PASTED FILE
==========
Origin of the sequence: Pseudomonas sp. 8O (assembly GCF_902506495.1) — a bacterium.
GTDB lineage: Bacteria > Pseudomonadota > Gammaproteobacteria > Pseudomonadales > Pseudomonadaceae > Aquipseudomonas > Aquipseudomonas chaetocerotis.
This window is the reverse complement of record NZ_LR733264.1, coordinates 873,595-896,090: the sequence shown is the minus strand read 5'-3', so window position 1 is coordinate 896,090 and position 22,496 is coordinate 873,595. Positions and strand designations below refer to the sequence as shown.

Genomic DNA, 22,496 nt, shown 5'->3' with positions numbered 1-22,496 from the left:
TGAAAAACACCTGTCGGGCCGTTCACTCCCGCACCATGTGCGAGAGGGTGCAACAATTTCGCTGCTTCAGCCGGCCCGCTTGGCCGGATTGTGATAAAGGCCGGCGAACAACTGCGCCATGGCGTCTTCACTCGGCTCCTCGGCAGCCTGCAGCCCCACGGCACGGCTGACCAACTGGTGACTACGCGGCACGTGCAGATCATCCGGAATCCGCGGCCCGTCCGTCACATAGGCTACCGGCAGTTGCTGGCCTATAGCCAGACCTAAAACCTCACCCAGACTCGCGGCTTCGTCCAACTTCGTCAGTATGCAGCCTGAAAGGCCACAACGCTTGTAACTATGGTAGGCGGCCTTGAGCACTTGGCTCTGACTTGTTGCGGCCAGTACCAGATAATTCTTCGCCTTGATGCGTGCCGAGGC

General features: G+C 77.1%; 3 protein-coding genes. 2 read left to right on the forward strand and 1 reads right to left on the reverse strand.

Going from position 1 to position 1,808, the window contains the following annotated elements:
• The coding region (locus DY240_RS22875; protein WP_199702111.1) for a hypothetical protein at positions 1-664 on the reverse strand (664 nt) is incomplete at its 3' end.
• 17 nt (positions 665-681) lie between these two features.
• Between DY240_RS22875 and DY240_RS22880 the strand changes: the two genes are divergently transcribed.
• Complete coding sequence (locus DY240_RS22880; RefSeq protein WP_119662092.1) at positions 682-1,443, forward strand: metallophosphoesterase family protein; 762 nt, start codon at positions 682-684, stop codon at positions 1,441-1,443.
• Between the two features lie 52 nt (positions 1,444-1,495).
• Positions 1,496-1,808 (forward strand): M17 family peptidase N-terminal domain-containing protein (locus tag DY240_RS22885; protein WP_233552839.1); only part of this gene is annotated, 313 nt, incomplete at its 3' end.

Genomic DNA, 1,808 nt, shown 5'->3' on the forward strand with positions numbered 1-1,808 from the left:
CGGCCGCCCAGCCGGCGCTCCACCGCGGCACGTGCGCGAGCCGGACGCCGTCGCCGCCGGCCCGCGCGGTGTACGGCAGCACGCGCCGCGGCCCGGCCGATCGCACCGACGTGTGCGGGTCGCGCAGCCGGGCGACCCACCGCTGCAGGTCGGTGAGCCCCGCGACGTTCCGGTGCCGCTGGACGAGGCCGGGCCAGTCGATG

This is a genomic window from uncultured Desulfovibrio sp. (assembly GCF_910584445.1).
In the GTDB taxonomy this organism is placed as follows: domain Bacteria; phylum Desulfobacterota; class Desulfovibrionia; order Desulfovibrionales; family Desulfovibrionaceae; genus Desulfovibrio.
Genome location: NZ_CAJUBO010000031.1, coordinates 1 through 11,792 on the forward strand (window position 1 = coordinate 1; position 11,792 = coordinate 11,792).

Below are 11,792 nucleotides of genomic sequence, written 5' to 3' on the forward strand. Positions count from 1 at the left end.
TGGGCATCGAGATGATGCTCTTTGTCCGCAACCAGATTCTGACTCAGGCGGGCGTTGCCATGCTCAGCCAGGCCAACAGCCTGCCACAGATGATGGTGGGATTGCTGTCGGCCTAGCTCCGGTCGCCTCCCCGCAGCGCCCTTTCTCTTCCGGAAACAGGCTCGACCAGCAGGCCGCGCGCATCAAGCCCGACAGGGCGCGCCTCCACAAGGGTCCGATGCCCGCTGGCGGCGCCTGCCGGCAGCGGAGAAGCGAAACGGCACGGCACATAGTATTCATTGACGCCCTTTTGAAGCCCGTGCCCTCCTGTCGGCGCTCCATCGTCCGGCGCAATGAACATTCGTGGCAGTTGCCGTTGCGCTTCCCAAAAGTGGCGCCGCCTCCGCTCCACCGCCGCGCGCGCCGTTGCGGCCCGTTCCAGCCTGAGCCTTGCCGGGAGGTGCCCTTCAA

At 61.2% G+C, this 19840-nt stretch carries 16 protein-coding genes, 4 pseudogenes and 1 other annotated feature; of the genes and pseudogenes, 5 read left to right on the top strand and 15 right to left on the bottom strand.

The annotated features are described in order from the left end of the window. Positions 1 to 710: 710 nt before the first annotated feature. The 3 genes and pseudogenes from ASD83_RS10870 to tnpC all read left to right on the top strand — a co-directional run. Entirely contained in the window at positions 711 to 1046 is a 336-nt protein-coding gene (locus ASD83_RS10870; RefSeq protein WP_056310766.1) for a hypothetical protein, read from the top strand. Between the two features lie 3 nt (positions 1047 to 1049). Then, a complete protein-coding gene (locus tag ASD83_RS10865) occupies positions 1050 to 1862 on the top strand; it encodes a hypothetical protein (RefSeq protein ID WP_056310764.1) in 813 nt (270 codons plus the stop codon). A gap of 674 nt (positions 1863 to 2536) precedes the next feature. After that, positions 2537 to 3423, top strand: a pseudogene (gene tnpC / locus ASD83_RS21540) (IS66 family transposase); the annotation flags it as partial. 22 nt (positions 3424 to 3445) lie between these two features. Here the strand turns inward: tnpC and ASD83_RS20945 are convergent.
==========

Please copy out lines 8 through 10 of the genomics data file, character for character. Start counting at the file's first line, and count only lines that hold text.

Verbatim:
• The coding region (locus DY240_RS22875; protein WP_199702111.1) for a hypothetical protein at positions 1-664 on the reverse strand (664 nt) is incomplete at its 3' end.
• 17 nt (positions 665-681) lie between these two features.
• Between DY240_RS22875 and DY240_RS22880 the strand changes: the two genes are divergently transcribed.